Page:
She stepped light down the road, this mother, her feet pat-patting on the soft, red dirt. The weight of the one child pulled on her back, a sweet, sleepy weight. The other walked beside, proud at being so big. The mother shaded her eyes against the morning sun to judge the land, to know how far until they should stop to drink, eat some of their hard-saved beans.
The land was wide here, a stretch of red and brown dust, rock, and scraggle-tooth trees far into the sky. Only this road brave enough to go through it, this road and this mother.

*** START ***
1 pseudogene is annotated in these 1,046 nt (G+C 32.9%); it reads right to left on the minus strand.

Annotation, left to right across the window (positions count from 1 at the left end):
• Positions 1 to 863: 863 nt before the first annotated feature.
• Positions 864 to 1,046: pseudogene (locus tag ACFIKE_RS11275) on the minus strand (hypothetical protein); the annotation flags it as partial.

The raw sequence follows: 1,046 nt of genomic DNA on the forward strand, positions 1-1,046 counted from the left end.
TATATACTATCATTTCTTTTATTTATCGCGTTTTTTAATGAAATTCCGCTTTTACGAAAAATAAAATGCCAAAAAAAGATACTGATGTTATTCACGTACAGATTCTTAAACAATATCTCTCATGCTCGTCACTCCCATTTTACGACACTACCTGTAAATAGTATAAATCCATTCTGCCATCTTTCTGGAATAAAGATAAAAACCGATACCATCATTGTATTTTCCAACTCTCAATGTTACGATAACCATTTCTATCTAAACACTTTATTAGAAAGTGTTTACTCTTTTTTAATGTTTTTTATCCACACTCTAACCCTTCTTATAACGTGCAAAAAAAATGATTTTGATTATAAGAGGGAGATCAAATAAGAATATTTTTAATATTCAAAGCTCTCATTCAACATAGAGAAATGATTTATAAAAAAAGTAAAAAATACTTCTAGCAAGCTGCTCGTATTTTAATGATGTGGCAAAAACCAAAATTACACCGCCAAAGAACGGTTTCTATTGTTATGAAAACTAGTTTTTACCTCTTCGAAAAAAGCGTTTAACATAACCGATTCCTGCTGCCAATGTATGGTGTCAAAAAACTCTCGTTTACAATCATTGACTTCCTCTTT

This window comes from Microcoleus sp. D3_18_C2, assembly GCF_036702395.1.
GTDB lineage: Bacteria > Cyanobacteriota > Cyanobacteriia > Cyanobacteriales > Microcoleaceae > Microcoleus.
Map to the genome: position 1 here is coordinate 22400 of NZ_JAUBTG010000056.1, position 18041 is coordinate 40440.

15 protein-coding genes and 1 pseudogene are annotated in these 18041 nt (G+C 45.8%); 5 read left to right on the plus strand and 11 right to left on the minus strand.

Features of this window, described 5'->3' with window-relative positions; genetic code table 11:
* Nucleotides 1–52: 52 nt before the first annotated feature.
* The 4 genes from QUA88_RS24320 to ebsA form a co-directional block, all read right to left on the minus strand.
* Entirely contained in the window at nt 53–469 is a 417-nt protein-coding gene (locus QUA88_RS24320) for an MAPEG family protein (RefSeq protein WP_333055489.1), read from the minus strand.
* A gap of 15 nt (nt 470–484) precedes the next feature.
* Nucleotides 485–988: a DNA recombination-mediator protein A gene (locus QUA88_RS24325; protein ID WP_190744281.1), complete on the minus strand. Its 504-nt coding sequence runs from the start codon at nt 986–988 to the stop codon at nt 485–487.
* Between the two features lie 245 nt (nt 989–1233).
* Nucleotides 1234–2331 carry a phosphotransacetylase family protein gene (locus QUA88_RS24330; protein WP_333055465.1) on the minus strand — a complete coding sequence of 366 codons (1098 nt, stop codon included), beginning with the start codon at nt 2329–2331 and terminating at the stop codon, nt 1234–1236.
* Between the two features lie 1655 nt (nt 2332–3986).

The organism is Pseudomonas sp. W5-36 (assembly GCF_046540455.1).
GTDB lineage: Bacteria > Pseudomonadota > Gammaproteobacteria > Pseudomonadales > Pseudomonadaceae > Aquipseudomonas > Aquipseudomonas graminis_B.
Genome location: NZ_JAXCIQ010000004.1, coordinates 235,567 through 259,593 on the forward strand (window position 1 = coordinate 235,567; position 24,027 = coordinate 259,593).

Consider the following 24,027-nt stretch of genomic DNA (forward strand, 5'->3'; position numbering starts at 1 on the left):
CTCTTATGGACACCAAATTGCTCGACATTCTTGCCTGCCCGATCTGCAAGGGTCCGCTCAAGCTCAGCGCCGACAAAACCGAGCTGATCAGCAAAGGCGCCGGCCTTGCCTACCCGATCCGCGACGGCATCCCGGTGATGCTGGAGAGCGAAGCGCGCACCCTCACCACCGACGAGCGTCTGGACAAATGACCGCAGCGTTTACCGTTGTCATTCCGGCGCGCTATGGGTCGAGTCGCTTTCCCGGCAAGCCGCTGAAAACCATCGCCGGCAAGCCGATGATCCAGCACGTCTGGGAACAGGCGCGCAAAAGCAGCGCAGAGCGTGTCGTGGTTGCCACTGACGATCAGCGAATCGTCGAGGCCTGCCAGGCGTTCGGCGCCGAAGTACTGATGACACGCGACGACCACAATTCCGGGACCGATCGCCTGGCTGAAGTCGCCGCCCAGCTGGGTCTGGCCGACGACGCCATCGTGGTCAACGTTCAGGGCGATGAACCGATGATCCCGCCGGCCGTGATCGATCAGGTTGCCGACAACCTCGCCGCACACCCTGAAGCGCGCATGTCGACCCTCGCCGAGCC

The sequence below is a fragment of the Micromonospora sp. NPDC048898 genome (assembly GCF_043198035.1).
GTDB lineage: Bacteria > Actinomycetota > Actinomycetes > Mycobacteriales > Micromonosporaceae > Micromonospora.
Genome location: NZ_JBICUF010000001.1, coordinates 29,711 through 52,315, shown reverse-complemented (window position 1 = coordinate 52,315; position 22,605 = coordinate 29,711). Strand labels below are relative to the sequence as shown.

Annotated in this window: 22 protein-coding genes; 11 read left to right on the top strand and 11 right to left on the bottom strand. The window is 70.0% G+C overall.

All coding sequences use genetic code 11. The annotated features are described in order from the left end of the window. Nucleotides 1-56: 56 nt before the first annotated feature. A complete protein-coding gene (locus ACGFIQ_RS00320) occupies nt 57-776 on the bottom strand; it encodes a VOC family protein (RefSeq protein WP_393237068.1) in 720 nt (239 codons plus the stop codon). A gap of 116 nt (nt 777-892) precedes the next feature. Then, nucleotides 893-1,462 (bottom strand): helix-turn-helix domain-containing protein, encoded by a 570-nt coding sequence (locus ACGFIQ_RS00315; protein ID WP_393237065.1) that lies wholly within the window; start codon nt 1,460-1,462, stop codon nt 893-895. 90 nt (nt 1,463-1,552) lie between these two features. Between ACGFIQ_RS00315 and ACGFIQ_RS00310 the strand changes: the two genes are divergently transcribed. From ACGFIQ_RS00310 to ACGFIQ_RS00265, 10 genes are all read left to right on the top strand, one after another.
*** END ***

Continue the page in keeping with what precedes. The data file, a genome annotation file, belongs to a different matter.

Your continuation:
Another two days, she decided, to the grandmother's house. They could make it that long on the beans. The water was closer—with the little one still sucking milk, the mother's mouth got dried up sometimes. Not dry like the deer bones next to the road, but almost.
"See that rock pile there, way down if you squint?" she said to the big one. Ahadi, her strong boy. Skin the color of embers at night, dark with glints of fire. Cheekbones and eyes just like his daddy. She cringed from that thought, back to the boy before her. Here. Alive. "We stop there to rest. You make it that far?"
"Yes, Mama." He gave her a smile, slow and small. He was quiet since his daddy gone. No telling if he'd seen it. She didn't want to know.